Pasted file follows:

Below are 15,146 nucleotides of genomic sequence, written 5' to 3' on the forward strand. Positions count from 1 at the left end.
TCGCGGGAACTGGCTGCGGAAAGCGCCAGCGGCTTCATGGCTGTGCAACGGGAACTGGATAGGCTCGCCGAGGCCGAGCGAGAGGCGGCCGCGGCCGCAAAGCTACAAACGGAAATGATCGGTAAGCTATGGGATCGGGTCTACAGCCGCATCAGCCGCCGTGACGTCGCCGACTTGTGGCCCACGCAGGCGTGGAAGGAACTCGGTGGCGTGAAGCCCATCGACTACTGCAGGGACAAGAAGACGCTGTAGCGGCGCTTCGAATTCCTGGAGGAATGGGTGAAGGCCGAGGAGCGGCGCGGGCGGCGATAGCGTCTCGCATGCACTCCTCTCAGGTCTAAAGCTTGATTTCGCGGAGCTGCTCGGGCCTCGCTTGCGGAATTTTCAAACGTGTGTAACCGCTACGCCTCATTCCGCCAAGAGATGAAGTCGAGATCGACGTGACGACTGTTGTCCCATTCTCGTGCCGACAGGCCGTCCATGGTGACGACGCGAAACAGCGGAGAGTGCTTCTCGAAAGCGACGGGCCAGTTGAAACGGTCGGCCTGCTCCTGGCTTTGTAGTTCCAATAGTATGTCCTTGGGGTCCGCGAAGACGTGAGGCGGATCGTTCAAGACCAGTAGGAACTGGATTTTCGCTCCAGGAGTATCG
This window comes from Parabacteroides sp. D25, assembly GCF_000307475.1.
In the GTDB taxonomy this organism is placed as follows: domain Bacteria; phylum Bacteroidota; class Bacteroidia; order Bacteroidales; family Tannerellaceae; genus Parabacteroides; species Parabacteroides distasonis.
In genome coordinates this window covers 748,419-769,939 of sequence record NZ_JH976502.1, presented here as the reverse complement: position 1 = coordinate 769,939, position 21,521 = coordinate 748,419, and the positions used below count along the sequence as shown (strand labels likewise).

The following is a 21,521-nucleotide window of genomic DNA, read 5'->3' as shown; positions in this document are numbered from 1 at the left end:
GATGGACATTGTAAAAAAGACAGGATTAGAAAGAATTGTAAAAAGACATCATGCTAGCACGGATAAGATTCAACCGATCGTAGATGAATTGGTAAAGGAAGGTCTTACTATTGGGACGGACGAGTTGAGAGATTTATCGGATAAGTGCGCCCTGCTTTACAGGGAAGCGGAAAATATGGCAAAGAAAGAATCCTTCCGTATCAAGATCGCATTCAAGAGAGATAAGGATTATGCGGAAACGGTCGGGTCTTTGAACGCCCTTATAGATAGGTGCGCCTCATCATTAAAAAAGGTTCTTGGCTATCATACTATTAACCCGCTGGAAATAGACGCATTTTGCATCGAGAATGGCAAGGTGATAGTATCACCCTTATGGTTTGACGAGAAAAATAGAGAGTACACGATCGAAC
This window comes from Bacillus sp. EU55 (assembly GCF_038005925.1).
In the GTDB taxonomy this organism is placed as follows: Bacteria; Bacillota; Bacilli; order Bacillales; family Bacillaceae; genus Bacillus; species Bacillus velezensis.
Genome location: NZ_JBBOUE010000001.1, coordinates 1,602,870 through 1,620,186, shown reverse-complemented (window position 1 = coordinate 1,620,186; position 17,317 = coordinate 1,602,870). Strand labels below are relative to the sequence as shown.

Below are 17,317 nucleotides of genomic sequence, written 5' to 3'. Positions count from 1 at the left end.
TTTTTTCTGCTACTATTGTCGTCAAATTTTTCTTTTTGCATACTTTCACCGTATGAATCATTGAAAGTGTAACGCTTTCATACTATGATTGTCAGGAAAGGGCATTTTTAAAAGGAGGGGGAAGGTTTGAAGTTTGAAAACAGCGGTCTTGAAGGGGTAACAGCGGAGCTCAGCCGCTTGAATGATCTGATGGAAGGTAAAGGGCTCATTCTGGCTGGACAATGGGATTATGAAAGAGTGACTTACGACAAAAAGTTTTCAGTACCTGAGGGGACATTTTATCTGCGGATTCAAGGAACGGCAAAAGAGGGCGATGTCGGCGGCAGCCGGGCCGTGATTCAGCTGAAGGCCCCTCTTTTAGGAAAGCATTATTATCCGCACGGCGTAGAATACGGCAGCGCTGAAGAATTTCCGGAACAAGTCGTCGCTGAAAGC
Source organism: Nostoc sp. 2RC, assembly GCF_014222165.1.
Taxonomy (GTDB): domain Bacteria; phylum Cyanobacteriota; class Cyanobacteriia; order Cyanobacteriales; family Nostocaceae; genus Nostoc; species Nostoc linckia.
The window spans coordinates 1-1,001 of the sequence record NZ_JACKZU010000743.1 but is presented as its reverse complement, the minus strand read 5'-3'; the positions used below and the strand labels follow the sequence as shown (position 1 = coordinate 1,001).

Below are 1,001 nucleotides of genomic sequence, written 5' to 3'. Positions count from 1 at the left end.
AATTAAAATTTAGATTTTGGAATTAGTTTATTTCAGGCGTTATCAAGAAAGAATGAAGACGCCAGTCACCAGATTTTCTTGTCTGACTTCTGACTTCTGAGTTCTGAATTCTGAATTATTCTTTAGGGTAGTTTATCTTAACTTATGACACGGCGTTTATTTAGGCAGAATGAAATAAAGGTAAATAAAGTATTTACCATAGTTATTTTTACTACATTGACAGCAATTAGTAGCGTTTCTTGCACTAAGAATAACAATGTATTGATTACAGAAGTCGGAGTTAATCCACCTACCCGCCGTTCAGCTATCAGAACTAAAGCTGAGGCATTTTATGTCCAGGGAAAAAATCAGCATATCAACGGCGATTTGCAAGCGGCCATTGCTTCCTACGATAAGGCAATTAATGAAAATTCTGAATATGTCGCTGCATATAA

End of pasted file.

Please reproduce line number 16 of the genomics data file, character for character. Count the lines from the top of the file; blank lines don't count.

Below are 1,001 nucleotides of genomic sequence, written 5' to 3'. Positions count from 1 at the left end.